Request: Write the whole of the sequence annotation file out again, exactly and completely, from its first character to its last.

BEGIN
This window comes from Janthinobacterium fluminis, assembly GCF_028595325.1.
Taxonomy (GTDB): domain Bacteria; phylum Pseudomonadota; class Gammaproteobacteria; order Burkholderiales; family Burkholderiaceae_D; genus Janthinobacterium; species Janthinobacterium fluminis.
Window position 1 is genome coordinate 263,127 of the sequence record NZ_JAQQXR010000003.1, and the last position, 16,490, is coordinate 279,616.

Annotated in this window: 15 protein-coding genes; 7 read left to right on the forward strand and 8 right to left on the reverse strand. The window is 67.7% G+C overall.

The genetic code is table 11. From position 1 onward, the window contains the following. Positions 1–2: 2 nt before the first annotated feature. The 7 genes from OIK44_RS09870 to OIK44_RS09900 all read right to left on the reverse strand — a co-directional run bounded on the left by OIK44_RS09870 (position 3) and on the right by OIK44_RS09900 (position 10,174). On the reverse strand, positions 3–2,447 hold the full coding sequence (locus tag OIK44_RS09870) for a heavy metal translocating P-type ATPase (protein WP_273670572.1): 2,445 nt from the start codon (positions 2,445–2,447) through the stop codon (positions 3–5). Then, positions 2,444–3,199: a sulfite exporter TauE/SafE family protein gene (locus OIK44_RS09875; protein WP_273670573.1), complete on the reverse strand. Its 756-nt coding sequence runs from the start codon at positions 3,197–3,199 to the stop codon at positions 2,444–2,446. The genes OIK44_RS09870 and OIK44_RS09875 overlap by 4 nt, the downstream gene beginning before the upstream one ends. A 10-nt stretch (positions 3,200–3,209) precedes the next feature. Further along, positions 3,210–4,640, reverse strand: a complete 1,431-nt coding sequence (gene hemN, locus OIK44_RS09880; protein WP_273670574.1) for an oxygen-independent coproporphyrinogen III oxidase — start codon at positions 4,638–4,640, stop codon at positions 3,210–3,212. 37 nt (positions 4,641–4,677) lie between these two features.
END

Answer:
This window comes from Janthinobacterium fluminis, assembly GCF_028595325.1.
Taxonomy (GTDB): domain Bacteria; phylum Pseudomonadota; class Gammaproteobacteria; order Burkholderiales; family Burkholderiaceae_D; genus Janthinobacterium; species Janthinobacterium fluminis.
Window position 1 is genome coordinate 263,127 of the sequence record NZ_JAQQXR010000003.1, and the last position, 16,490, is coordinate 279,616.

Annotated in this window: 15 protein-coding genes; 7 read left to right on the forward strand and 8 right to left on the reverse strand. The window is 67.7% G+C overall.

The genetic code is table 11. From position 1 onward, the window contains the following. Positions 1–2: 2 nt before the first annotated feature. The 7 genes from OIK44_RS09870 to OIK44_RS09900 all read right to left on the reverse strand — a co-directional run bounded on the left by OIK44_RS09870 (position 3) and on the right by OIK44_RS09900 (position 10,174). On the reverse strand, positions 3–2,447 hold the full coding sequence (locus tag OIK44_RS09870) for a heavy metal translocating P-type ATPase (protein WP_273670572.1): 2,445 nt from the start codon (positions 2,445–2,447) through the stop codon (positions 3–5). Then, positions 2,444–3,199: a sulfite exporter TauE/SafE family protein gene (locus OIK44_RS09875; protein WP_273670573.1), complete on the reverse strand. Its 756-nt coding sequence runs from the start codon at positions 3,197–3,199 to the stop codon at positions 2,444–2,446. The genes OIK44_RS09870 and OIK44_RS09875 overlap by 4 nt, the downstream gene beginning before the upstream one ends. A 10-nt stretch (positions 3,200–3,209) precedes the next feature. Further along, positions 3,210–4,640, reverse strand: a complete 1,431-nt coding sequence (gene hemN, locus OIK44_RS09880; protein WP_273670574.1) for an oxygen-independent coproporphyrinogen III oxidase — start codon at positions 4,638–4,640, stop codon at positions 3,210–3,212. 37 nt (positions 4,641–4,677) lie between these two features.